Brian – In D3 – We included, Upon becoming members of the bargaining unit, substitutes and temporaries, and re-hired retirees shall be covered by all provisions of this Agreement except Article 20 – Reduction in Force, Article 10 – Teacher Discipline, Article 13 – Leaves of Absence, and Article 22 – Assignments and Transfer. If we re-hire a retiree, we don’t see it advantageous to then provide them with a leave of absence. Patty – Oh, ok. Brian – A couple of pieces from your proposal are not included. We did not include the ‘probationary’ section. That is worrisome to us because we use those three years of probationary status to check and see if an employee is a good fit for our district. I don’t think it is in the best interest of the district to change this. We need that time to see if the employee is the ‘best fit’ for our district. In section F – we feel that the current statutory requirement is enough. We can’t just contract out services; we have to bargain for that. Your language would take away the district’s statutory right to subcontract. Patty – In D3 you are proposing to eliminate Leave of Absence. That contains FMLA and OFLA, are you not going to allow those? Brian – If they have met the requirements, then legally we cannot take that away from them. Patty – The district has taken a new procedure with defining temporary employees. The family and consumer studies teacher was funded as a temporary position and the teacher in that position is a highly sought after teacher. Kathryn – Actually, she had been laid off from her former district when we hired her. Patty – I object to keeping her as a temporary employee just because the district doesn’t want to have to cover her under Article 10 & 13. How long can you keep someone on as a temporary teacher? Wanda – I think two years. Brian – She knew the position was temporary when she took it. Cindy – How do you know that someone can only be temporary for two years? Wanda – Maybe that was at the last place I worked. Kathleen – We will talk about that some more in caucus.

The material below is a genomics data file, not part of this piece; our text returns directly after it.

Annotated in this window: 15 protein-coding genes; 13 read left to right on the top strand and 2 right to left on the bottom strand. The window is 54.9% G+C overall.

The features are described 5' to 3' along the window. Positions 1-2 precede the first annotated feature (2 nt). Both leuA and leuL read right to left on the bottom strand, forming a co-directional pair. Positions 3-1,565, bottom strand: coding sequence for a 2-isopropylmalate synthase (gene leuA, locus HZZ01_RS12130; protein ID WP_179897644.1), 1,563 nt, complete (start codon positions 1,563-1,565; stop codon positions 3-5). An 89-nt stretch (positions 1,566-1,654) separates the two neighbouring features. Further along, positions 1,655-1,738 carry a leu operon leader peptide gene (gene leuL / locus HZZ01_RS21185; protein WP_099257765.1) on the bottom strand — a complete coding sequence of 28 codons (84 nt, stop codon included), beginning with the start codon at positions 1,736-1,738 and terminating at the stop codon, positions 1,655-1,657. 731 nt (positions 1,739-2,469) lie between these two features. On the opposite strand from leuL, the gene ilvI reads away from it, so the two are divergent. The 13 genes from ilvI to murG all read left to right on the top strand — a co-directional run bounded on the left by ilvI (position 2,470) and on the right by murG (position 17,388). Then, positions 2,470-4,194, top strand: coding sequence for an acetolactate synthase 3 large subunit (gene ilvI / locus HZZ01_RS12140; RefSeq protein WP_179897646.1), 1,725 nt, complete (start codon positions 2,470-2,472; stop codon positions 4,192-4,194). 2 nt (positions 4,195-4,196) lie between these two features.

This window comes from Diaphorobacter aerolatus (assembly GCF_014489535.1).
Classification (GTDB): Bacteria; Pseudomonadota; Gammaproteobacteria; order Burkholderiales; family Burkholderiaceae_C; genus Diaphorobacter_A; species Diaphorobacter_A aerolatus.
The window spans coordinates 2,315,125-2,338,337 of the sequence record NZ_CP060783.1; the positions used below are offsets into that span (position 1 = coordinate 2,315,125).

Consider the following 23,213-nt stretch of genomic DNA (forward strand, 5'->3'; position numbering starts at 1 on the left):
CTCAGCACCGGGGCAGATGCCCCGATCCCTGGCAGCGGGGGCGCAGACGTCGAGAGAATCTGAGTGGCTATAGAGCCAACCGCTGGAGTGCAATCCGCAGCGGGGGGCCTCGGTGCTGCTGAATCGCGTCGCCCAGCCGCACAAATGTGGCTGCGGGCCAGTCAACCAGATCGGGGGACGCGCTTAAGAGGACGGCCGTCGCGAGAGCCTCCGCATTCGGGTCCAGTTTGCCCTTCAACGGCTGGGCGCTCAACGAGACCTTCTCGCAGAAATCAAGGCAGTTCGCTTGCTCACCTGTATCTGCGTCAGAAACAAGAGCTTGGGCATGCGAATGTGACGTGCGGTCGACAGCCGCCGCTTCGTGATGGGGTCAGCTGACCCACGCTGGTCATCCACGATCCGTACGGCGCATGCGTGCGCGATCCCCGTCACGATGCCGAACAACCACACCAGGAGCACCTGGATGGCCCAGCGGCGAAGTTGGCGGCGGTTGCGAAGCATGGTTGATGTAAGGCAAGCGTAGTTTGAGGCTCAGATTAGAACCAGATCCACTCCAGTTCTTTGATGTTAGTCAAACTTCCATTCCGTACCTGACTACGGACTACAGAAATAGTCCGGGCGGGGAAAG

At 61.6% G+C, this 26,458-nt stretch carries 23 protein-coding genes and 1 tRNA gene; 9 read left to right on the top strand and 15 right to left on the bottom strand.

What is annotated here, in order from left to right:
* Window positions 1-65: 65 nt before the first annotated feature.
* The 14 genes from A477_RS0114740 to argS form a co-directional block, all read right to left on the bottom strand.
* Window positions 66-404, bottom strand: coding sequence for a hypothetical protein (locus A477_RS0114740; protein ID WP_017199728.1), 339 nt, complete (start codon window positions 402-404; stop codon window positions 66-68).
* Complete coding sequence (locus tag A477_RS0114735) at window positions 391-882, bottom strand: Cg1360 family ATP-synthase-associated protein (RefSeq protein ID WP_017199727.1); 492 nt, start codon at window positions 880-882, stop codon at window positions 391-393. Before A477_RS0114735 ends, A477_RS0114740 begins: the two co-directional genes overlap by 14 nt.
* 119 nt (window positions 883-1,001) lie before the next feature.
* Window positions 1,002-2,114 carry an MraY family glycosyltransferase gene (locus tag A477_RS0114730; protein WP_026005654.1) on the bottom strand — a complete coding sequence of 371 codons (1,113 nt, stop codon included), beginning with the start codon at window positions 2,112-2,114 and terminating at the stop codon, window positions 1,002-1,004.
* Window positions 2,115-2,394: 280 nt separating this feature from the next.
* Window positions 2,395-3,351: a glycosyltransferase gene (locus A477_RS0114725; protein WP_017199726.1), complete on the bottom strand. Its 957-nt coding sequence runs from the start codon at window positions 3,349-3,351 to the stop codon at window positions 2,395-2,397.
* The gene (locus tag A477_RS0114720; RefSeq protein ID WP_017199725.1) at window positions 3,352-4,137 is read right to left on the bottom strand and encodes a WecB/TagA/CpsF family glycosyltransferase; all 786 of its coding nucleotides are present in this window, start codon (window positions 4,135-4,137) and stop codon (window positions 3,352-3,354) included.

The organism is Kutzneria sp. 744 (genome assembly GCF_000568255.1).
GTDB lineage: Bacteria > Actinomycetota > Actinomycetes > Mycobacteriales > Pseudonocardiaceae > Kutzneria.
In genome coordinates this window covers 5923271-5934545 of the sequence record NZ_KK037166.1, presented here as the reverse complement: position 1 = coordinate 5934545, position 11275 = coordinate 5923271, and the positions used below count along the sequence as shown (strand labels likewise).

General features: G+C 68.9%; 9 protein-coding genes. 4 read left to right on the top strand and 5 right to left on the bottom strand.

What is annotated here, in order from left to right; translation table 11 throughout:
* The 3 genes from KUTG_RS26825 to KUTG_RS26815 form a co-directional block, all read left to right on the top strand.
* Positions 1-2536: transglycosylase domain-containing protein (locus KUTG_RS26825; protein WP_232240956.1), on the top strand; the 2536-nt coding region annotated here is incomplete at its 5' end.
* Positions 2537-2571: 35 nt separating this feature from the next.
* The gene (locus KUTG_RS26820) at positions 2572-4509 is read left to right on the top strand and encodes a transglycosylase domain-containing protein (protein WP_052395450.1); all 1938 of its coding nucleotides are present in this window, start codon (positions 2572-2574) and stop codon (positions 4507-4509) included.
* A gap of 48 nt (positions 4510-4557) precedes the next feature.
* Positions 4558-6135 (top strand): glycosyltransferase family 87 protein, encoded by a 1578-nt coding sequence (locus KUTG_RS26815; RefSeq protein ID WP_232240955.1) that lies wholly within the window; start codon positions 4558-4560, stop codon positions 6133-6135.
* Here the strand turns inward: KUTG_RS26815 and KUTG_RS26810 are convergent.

Article 20 – Reduction in Force
Brian handed out the district’s proposal on Article 20 – Reduction in Force. Brian – Referring back to our original proposal, we did not propose any changes; the association did. We have come back with a compromise. One question I have is, is seniority based on the hire date or the employee’s actual service date? Mary Jo – I believe the hire date is the same as the first day of service. Darbi – No; there was a group of us who were hired at the same time, and our hire date is the date the board approved the hiring. Brian – We will take a look at that. In ‘a’ – Seniority – your proposal states that any leave of absence will be counted as continuous service; we are proposing that just paid leaves of absence are counted as continuous service.
#2, JCEA proposed: An employee with more seniority, whose position is being eliminated, shall have the right to displace another employee with less seniority whose assignment he/she is licensed and competent (if applicable) to perform. We used most of that, with the following changes: Except as provided below, a member with more seniority, whose position is being eliminated as a result of reduction in force, shall have the right to displace a less senior member whose assignment the more senior employee is licensed and endorsed to fill.
#3, JCEA proposed: If the District desires to retain a “teacher” with less seniority than a “teacher” to be laid off, the District must prove that the “teacher” to be retained has significantly more competence than the more senior “teacher”. We substituted the word ‘member’ for ‘teacher’, and took the language directly from the statute.
#4, your proposal states that the teacher will have 20 days to notify the district of their willingness to complete the additional training or education to qualify for retention. Our concern with that is if someone undergoes additional training, that doesn’t necessarily mean they are more qualified to teach that area.
#5 – I have a question about your number 5. There is a part of statute that if an administrator is reduced in force, and they were a teacher in the district at one point, they can be moved back into a teaching position. James – We don’t want an administrator to be moved to the bargaining unit and have to layoff a teacher in the process. Brian – You couldn’t bump a teacher by placing an administrator in that position? James – Yes. Brian – I understand what you are saying.